# LMIs in Control/pages/KYP Lemma QSR

**The Concept**Edit

In systems theory the concept of dissipativity was first introduced by Willems which describes dynamical systems by input-output properties. Considering a dynamical system described by its state , its input and its output , the input-output correlation is given a supply rate . A system is said to be dissipative with respect to a supply rate if there exists a continuously differentiable storage function such that , and

As a special case of dissipativity, a system is said to be passive if the above dissipativity inequality holds with respect to the passivity supply rate .

The physical interpretation is that is the energy stored in the system, whereas is the energy that is supplied to the system.

This notion has a strong connection with Lyapunov stability, where the storage functions may play, under certain conditions of controllability and observability of the dynamical system, the role of Lyapunov functions.

Roughly speaking, dissipativity theory is useful for the design of feedback control laws for linear and nonlinear systems. Dissipative systems theory has been discussed by Vasile M. Popov, Jan Camiel Willems, D.J. Hill, and P. Moylan. In the case of linear invariant systems, this is known as positive real transfer functions, and a fundamental tool is the so-called Kalman–Yakubovich–Popov lemma which relates the state space and the frequency domain properties of positive real systems.Dissipative systems are still an active field of research in systems and control, due to their important applications.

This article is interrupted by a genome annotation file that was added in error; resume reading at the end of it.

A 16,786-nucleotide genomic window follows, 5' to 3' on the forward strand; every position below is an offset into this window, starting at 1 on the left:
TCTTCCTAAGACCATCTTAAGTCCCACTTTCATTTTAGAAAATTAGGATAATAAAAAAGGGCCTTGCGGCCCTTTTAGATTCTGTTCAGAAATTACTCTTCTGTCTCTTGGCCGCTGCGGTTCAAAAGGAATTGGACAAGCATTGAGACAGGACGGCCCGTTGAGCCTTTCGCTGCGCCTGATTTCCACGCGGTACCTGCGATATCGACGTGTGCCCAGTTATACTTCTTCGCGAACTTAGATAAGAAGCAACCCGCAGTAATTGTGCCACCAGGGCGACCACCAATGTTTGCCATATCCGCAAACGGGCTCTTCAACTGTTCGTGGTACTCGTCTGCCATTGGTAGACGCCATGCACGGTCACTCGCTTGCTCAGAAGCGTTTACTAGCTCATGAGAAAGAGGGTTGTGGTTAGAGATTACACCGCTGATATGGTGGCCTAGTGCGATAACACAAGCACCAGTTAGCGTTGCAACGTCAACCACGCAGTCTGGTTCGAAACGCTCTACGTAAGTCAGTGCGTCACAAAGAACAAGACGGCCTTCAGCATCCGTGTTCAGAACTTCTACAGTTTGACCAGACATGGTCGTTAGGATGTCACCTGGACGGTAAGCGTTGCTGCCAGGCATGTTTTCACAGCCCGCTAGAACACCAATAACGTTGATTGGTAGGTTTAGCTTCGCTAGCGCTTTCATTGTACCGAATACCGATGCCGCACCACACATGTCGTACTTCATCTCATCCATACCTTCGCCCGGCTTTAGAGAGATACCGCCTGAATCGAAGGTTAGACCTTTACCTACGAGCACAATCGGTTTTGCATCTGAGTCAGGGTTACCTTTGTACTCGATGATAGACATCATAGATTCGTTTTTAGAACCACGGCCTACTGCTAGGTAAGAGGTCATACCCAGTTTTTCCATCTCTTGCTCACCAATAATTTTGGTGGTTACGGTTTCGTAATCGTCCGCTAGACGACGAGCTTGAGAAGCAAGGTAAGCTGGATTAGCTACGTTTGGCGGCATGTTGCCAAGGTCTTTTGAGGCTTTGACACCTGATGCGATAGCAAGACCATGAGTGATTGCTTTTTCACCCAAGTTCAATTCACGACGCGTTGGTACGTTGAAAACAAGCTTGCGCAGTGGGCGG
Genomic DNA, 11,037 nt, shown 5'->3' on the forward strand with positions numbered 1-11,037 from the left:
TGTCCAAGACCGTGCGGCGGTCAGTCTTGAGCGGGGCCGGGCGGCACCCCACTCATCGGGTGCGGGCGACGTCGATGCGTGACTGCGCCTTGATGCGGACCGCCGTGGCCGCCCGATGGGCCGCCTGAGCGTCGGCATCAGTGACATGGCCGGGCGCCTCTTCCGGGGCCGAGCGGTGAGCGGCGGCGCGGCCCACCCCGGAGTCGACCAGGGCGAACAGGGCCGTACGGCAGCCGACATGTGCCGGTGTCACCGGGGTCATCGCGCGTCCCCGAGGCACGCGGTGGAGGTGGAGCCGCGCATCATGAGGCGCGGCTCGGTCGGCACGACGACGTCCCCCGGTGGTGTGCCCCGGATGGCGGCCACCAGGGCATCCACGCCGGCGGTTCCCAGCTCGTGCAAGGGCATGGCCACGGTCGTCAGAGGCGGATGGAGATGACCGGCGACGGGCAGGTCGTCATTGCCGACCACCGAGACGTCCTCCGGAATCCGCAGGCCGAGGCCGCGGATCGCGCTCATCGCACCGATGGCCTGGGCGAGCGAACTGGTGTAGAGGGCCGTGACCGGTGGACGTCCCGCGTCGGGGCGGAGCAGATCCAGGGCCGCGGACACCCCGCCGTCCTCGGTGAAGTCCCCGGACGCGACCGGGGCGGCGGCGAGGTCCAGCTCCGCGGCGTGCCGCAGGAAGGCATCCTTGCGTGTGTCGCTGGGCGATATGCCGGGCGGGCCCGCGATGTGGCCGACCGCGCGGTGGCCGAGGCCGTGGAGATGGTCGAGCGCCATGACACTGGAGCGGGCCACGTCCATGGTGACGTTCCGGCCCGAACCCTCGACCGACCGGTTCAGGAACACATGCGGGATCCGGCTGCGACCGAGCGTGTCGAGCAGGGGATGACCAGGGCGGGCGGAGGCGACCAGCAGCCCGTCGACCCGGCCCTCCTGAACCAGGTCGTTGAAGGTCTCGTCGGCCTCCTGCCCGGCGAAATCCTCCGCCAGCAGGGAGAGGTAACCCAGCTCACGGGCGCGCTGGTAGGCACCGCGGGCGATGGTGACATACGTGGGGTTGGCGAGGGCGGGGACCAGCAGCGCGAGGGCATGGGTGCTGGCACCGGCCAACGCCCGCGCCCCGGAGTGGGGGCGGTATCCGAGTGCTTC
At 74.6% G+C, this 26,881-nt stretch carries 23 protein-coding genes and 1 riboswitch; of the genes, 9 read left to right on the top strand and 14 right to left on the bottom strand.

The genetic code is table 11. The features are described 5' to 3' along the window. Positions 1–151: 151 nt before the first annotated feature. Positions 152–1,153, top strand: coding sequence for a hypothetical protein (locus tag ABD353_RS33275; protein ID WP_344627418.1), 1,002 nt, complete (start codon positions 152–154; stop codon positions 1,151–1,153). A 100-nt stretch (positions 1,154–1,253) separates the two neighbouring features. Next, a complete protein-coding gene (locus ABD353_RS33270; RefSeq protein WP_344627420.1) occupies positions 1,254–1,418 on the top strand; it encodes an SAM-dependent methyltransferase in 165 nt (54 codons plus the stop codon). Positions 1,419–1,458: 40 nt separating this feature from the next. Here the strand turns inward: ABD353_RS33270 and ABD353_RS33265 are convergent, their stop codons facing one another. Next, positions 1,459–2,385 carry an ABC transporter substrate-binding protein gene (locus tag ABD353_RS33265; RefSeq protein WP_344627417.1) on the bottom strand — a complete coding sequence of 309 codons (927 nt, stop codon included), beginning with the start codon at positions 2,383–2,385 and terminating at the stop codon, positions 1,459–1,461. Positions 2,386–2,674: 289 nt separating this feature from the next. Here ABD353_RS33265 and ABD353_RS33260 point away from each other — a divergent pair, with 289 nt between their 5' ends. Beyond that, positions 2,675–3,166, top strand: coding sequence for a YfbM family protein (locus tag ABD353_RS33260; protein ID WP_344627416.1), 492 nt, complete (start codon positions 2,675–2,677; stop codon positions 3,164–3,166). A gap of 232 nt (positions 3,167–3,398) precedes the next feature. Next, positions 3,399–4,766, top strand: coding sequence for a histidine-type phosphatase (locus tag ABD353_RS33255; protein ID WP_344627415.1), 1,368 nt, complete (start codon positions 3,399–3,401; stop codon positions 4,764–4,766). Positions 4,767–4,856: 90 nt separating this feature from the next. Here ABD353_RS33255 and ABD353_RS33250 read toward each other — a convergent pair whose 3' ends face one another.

**The System**Edit

Consider a contiuous-time LTI system, , with minimal state-space realization **(A, B, C, D)**, where and .

**The Data**Edit

The matrices and which defines the state space of the system

**The Optimization Problem**Edit

The system is **QSR** disipative if

where is the input to is the output of and .

**LMI : KYP Lemma for QSR Dissipative Systems**Edit

The system is also **QSR** dissipative if and only if there exists where such that

**Conclusion:**Edit

If there exist a positive definite for the the selected **Q,S** and **R** matrices then the system is **QSR** dissipative.

**Implementation**Edit

Code for implementation of this LMI using MATLAB. https://github.com/VJanand25/LMI

**Related LMIs**Edit

**References**Edit

1. J. C. Willems, “Dissipative dynamical systems - part I: General theory,” Archive Rational
Mechanics and Analysis, vol. 45, no. 5, pp. 321–351, 1972.

2. D. J. Hill and P. J. Moylan, “The stability of nonlinear dissipative systems,” IEEE Transac-
tions on Automatic Control, vol. 21, no. 5, pp. 708–711, 1976.

3. LMI Properties and Applications in Systems, Stability, and Control Theory, by Ryan James Caverly1 and James Richard Forbes2